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LONDON — Dominic Cummings appeared in front of a parliamentary committee on Wednesday, ostensibly to give his account of the U.K. government’s handling of the pandemic. In the process, we got a hair-raising account of the inner workings of Boris Johnson’s Downing Street.
The prime minister’s former chief adviser painted a picture of a leader simultaneously obsessed with how he was perceived and unable to take difficult decisions.
Or, as Cummings put it: “Nobody could find the way around the problem of the prime minister, like a shopping trolley, smashing from one side of the aisle into the other.”
The narrative he gave MPs suggested the prime minister and the vast majority of those around him, including scientific advisers, were paralyzed by “groupthink” until mid-March 2020 and unwilling to confront the need for a full lockdown.
Contrary to the prevailing criticism that Johnson should have been more closely involved in early emergency planning, Cummings claimed officials felt there would have been little point, as the prime minister then saw COVID-19 as a “scare story” comparable to swine flu.
While he allowed that any premier would have struggled in that initial phase, the major indictment of Johnson was that he quickly regretted the full lockdown after it was imposed and became transfixed by reopening the economy.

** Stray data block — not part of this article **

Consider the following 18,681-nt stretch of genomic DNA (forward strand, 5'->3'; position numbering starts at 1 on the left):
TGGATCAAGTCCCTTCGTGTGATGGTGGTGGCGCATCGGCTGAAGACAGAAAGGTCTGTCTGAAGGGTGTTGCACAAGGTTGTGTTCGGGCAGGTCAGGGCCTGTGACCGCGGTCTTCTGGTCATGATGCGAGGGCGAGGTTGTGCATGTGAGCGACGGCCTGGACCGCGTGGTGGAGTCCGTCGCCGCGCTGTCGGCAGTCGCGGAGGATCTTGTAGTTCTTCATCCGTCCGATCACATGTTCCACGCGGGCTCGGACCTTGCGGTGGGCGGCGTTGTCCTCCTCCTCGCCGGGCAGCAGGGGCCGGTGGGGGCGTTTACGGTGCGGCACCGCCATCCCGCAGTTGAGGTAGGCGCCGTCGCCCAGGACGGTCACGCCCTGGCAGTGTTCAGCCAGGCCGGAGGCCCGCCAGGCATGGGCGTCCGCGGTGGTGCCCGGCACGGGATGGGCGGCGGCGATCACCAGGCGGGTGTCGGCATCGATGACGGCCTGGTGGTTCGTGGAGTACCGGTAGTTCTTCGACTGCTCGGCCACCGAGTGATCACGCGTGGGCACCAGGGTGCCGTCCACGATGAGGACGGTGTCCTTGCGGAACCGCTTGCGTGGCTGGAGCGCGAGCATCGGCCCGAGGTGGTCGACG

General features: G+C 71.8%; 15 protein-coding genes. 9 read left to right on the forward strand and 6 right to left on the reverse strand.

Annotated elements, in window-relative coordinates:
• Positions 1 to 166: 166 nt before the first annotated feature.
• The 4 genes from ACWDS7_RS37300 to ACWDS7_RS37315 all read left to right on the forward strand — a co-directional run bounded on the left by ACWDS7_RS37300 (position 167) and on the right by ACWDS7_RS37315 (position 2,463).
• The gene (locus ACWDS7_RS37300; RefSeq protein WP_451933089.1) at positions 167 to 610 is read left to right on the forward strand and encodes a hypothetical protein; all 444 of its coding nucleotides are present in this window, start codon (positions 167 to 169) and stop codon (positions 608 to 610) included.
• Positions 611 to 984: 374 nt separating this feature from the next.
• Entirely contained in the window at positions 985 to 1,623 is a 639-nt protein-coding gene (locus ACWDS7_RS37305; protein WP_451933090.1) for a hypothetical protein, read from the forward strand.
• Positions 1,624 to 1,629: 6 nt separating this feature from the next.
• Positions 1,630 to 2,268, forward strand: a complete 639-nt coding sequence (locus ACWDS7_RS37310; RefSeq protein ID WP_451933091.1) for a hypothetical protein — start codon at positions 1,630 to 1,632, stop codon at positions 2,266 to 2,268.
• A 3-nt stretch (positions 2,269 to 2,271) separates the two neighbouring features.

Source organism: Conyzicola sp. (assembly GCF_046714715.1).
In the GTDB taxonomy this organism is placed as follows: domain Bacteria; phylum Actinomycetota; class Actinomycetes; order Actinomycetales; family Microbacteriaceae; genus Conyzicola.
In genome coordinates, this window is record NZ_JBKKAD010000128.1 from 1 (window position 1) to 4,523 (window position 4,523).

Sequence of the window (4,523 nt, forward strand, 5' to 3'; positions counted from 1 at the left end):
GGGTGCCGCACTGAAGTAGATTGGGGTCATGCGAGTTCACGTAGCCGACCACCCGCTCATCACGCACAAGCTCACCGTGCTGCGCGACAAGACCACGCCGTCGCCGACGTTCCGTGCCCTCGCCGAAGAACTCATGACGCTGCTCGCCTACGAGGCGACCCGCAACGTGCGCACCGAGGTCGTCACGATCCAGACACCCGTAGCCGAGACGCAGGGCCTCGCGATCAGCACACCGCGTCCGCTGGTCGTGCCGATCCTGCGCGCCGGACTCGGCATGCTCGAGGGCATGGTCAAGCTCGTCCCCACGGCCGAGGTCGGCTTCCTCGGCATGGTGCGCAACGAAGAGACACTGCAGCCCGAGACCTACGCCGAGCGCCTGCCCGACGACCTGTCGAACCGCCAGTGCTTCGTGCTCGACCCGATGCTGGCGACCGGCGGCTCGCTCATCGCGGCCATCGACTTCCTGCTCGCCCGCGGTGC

By April 2020, Johnson “was back to thinking lockdown was a mistake,” according to Cummings, and was being influenced by the Daily Telegraph’s “stupid campaign” to promote a mass return to the office as well as Tory MPs “going crackers” for a quicker reopening.
This was a theme throughout the session, in which he accused the prime minister of an “obsession” with the media. “If the prime minister changes his mind ten times a day and then calls up the media and contradicts his own policy day after day, you’re going to have a communications disaster zone,” Cummings said.
When asked near the end of the hearing if he thought Johnson was a fit and proper person to get the country through the pandemic, he said simply: “No.”
Cummings acknowledged public confidence was also damaged by his own failure to disclose, in agreement with Johnson, that his controversial trip to Durham at the height of the pandemic was primarily motivated by security concerns. The journey was widely seen as an outrageous breach of lockdown rules at the time for which he seemingly had no convincing explanation.
When in government, Cummings was often seen as an all-powerful figure who had Johnson’s ear and so had almost total control over policy and the Downing Street engine. But the top aide — some may suspect self-servingly ahead of an upcoming public inquiry into government failures — said that was far from the truth. On top of Johnson’s own vacillation, Cummings said the wider machinery of government “was set up almost by design to create a dysfunctional system.”
At one point he claimed Johnson embraced this dysfunction, saying: “The prime minister said: ‘I am more frightened of you having the power to stop the chaos than I am of the chaos. The chaos means everyone will look to me as the man in charge.’”